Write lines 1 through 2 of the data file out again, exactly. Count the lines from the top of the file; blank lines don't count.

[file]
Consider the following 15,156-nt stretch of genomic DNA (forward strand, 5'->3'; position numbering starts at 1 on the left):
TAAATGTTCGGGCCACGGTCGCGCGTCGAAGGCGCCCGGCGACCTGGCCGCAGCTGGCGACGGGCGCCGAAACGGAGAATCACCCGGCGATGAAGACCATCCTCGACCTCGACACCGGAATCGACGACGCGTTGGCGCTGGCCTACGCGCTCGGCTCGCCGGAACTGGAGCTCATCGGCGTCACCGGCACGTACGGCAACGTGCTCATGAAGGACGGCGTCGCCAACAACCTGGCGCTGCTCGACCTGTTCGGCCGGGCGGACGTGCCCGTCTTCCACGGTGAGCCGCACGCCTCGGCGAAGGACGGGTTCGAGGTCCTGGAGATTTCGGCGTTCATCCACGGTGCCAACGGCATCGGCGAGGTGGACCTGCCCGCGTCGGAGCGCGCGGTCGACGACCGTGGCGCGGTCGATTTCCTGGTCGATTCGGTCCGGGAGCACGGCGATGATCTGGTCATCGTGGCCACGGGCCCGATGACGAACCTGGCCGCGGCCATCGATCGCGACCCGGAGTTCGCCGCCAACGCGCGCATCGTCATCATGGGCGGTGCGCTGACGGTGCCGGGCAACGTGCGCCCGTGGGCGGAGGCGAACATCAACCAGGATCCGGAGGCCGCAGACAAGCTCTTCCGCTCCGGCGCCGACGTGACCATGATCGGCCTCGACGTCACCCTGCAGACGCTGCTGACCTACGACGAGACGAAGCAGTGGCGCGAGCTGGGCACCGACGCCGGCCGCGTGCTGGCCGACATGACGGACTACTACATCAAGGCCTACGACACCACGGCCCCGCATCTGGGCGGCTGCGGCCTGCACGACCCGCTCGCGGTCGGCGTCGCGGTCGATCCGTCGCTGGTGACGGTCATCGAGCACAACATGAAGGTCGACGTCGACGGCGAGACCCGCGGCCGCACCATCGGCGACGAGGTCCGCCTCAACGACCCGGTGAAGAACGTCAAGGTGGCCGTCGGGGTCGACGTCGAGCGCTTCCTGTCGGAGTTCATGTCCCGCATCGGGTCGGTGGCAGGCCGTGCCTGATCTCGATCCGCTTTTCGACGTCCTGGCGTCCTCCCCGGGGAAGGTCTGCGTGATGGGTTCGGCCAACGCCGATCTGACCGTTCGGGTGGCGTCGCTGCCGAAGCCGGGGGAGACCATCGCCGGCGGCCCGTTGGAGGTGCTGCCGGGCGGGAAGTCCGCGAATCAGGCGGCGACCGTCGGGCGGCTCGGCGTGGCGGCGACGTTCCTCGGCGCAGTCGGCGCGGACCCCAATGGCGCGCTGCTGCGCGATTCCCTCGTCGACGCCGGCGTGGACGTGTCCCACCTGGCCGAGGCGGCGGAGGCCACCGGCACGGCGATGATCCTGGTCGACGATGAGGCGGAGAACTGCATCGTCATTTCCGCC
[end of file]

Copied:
Consider the following 15,156-nt stretch of genomic DNA (forward strand, 5'->3'; position numbering starts at 1 on the left):
TAAATGTTCGGGCCACGGTCGCGCGTCGAAGGCGCCCGGCGACCTGGCCGCAGCTGGCGACGGGCGCCGAAACGGAGAATCACCCGGCGATGAAGACCATCCTCGACCTCGACACCGGAATCGACGACGCGTTGGCGCTGGCCTACGCGCTCGGCTCGCCGGAACTGGAGCTCATCGGCGTCACCGGCACGTACGGCAACGTGCTCATGAAGGACGGCGTCGCCAACAACCTGGCGCTGCTCGACCTGTTCGGCCGGGCGGACGTGCCCGTCTTCCACGGTGAGCCGCACGCCTCGGCGAAGGACGGGTTCGAGGTCCTGGAGATTTCGGCGTTCATCCACGGTGCCAACGGCATCGGCGAGGTGGACCTGCCCGCGTCGGAGCGCGCGGTCGACGACCGTGGCGCGGTCGATTTCCTGGTCGATTCGGTCCGGGAGCACGGCGATGATCTGGTCATCGTGGCCACGGGCCCGATGACGAACCTGGCCGCGGCCATCGATCGCGACCCGGAGTTCGCCGCCAACGCGCGCATCGTCATCATGGGCGGTGCGCTGACGGTGCCGGGCAACGTGCGCCCGTGGGCGGAGGCGAACATCAACCAGGATCCGGAGGCCGCAGACAAGCTCTTCCGCTCCGGCGCCGACGTGACCATGATCGGCCTCGACGTCACCCTGCAGACGCTGCTGACCTACGACGAGACGAAGCAGTGGCGCGAGCTGGGCACCGACGCCGGCCGCGTGCTGGCCGACATGACGGACTACTACATCAAGGCCTACGACACCACGGCCCCGCATCTGGGCGGCTGCGGCCTGCACGACCCGCTCGCGGTCGGCGTCGCGGTCGATCCGTCGCTGGTGACGGTCATCGAGCACAACATGAAGGTCGACGTCGACGGCGAGACCCGCGGCCGCACCATCGGCGACGAGGTCCGCCTCAACGACCCGGTGAAGAACGTCAAGGTGGCCGTCGGGGTCGACGTCGAGCGCTTCCTGTCGGAGTTCATGTCCCGCATCGGGTCGGTGGCAGGCCGTGCCTGATCTCGATCCGCTTTTCGACGTCCTGGCGTCCTCCCCGGGGAAGGTCTGCGTGATGGGTTCGGCCAACGCCGATCTGACCGTTCGGGTGGCGTCGCTGCCGAAGCCGGGGGAGACCATCGCCGGCGGCCCGTTGGAGGTGCTGCCGGGCGGGAAGTCCGCGAATCAGGCGGCGACCGTCGGGCGGCTCGGCGTGGCGGCGACGTTCCTCGGCGCAGTCGGCGCGGACCCCAATGGCGCGCTGCTGCGCGATTCCCTCGTCGACGCCGGCGTGGACGTGTCCCACCTGGCCGAGGCGGCGGAGGCCACCGGCACGGCGATGATCCTGGTCGACGATGAGGCGGAGAACTGCATCGTCATTTCCGCC